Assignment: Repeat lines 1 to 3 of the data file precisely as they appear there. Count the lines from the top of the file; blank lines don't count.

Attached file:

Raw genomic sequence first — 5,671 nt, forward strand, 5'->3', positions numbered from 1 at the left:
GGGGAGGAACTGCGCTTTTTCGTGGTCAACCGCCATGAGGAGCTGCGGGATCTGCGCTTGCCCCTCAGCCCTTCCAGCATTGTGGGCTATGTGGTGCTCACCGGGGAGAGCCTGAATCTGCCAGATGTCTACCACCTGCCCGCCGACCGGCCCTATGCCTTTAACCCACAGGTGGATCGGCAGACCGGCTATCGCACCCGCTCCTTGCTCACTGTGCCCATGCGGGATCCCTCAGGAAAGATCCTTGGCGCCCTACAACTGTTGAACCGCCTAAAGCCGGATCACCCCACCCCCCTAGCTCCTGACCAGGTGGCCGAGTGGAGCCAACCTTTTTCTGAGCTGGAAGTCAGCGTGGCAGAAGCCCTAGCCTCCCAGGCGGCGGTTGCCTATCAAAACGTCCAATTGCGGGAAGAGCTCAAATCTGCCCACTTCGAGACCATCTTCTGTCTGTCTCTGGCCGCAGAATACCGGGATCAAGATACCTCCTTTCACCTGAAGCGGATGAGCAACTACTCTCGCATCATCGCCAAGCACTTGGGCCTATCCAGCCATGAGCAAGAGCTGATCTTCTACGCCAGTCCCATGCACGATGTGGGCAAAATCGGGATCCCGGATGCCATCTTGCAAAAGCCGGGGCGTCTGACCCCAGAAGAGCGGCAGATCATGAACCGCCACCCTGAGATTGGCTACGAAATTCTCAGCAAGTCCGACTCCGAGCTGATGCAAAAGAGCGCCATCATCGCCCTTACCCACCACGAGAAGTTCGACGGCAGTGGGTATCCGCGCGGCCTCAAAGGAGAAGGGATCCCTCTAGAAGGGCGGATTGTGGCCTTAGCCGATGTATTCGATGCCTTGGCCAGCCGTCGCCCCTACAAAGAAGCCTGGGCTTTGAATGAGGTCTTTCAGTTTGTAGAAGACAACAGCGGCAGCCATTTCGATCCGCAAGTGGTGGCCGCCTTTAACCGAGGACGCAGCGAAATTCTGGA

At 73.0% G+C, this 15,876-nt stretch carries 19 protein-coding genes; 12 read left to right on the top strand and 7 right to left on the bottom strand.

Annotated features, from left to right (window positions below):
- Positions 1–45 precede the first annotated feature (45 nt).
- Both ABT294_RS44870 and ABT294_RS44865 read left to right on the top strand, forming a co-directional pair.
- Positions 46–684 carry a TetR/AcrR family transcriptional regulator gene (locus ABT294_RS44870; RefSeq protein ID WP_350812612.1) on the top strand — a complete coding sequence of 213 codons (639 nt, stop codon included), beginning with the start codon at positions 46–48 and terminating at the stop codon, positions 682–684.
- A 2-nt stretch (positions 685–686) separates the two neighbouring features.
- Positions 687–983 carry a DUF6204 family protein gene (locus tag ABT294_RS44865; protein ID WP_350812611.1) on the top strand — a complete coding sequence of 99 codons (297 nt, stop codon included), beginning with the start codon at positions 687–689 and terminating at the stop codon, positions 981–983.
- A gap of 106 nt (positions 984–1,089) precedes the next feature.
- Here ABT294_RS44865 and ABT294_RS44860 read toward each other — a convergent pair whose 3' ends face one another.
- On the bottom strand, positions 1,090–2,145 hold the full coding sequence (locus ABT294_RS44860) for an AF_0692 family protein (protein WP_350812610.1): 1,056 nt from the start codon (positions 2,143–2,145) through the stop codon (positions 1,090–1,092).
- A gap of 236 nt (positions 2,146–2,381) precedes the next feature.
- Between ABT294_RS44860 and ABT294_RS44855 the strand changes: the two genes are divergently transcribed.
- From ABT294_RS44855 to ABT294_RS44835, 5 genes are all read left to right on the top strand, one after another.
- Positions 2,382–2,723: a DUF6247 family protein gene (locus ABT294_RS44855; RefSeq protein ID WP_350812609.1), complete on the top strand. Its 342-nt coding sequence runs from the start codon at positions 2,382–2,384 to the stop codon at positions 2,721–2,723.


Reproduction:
Raw genomic sequence first — 5,671 nt, forward strand, 5'->3', positions numbered from 1 at the left:
GGGGAGGAACTGCGCTTTTTCGTGGTCAACCGCCATGAGGAGCTGCGGGATCTGCGCTTGCCCCTCAGCCCTTCCAGCATTGTGGGCTATGTGGTGCTCACCGGGGAGAGCCTGAATCTGCCAGATGTCTACCACCTGCCCGCCGACCGGCCCTATGCCTTTAACCCACAGGTGGATCGGCAGACCGGCTATCGCACCCGCTCCTTGCTCACTGTGCCCATGCGGGATCCCTCAGGAAAGATCCTTGGCGCCCTACAACTGTTGAACCGCCTAAAGCCGGATCACCCCACCCCCCTAGCTCCTGACCAGGTGGCCGAGTGGAGCCAACCTTTTTCTGAGCTGGAAGTCAGCGTGGCAGAAGCCCTAGCCTCCCAGGCGGCGGTTGCCTATCAAAACGTCCAATTGCGGGAAGAGCTCAAATCTGCCCACTTCGAGACCATCTTCTGTCTGTCTCTGGCCGCAGAATACCGGGATCAAGATACCTCCTTTCACCTGAAGCGGATGAGCAACTACTCTCGCATCATCGCCAAGCACTTGGGCCTATCCAGCCATGAGCAAGAGCTGATCTTCTACGCCAGTCCCATGCACGATGTGGGCAAAATCGGGATCCCGGATGCCATCTTGCAAAAGCCGGGGCGTCTGACCCCAGAAGAGCGGCAGATCATGAACCGCCACCCTGAGATTGGCTACGAAATTCTCAGCAAGTCCGACTCCGAGCTGATGCAAAAGAGCGCCATCATCGCCCTTACCCACCACGAGAAGTTCGACGGCAGTGGGTATCCGCGCGGCCTCAAAGGAGAAGGGATCCCTCTAGAAGGGCGGATTGTGGCCTTAGCCGATGTATTCGATGCCTTGGCCAGCCGTCGCCCCTACAAAGAAGCCTGGGCTTTGAATGAGGTCTTTCAGTTTGTAGAAGACAACAGCGGCAGCCATTTCGATCCGCAAGTGGTGGCCGCCTTTAACCGAGGACGCAGCGAAATTCTGGA

At 73.0% G+C, this 15,876-nt stretch carries 19 protein-coding genes; 12 read left to right on the top strand and 7 right to left on the bottom strand.